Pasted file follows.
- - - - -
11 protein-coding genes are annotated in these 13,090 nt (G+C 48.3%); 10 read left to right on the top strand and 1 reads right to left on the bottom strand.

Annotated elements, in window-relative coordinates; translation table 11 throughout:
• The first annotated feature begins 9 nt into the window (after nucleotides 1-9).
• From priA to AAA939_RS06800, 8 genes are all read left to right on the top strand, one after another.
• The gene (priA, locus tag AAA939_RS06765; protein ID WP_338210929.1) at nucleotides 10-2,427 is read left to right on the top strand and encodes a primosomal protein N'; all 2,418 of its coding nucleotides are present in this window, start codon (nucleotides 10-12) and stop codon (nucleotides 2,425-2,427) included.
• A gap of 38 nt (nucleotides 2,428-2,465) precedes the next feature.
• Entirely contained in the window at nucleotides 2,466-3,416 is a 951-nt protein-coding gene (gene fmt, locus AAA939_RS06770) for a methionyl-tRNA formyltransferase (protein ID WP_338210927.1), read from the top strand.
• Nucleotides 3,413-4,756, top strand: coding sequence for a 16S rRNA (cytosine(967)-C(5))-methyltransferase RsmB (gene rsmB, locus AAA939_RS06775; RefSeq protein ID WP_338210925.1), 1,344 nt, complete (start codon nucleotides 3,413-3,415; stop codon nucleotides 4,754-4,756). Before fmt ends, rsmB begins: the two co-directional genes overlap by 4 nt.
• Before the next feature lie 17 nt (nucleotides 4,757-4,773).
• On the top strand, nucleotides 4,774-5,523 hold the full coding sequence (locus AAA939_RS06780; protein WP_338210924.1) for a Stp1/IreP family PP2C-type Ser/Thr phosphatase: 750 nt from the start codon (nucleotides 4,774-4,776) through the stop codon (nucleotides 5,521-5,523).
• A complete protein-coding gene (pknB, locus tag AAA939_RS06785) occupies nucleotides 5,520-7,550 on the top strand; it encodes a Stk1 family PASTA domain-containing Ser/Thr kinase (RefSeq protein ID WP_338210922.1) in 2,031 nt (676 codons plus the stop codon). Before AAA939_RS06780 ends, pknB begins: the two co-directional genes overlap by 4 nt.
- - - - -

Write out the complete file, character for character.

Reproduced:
11 protein-coding genes are annotated in these 13,090 nt (G+C 48.3%); 10 read left to right on the top strand and 1 reads right to left on the bottom strand.

Annotated elements, in window-relative coordinates; translation table 11 throughout:
• The first annotated feature begins 9 nt into the window (after nucleotides 1-9).
• From priA to AAA939_RS06800, 8 genes are all read left to right on the top strand, one after another.
• The gene (priA, locus tag AAA939_RS06765; protein ID WP_338210929.1) at nucleotides 10-2,427 is read left to right on the top strand and encodes a primosomal protein N'; all 2,418 of its coding nucleotides are present in this window, start codon (nucleotides 10-12) and stop codon (nucleotides 2,425-2,427) included.
• A gap of 38 nt (nucleotides 2,428-2,465) precedes the next feature.
• Entirely contained in the window at nucleotides 2,466-3,416 is a 951-nt protein-coding gene (gene fmt, locus AAA939_RS06770) for a methionyl-tRNA formyltransferase (protein ID WP_338210927.1), read from the top strand.
• Nucleotides 3,413-4,756, top strand: coding sequence for a 16S rRNA (cytosine(967)-C(5))-methyltransferase RsmB (gene rsmB, locus AAA939_RS06775; RefSeq protein ID WP_338210925.1), 1,344 nt, complete (start codon nucleotides 3,413-3,415; stop codon nucleotides 4,754-4,756). Before fmt ends, rsmB begins: the two co-directional genes overlap by 4 nt.
• Before the next feature lie 17 nt (nucleotides 4,757-4,773).
• On the top strand, nucleotides 4,774-5,523 hold the full coding sequence (locus AAA939_RS06780; protein WP_338210924.1) for a Stp1/IreP family PP2C-type Ser/Thr phosphatase: 750 nt from the start codon (nucleotides 4,774-4,776) through the stop codon (nucleotides 5,521-5,523).
• A complete protein-coding gene (pknB, locus tag AAA939_RS06785) occupies nucleotides 5,520-7,550 on the top strand; it encodes a Stk1 family PASTA domain-containing Ser/Thr kinase (RefSeq protein ID WP_338210922.1) in 2,031 nt (676 codons plus the stop codon). Before AAA939_RS06780 ends, pknB begins: the two co-directional genes overlap by 4 nt.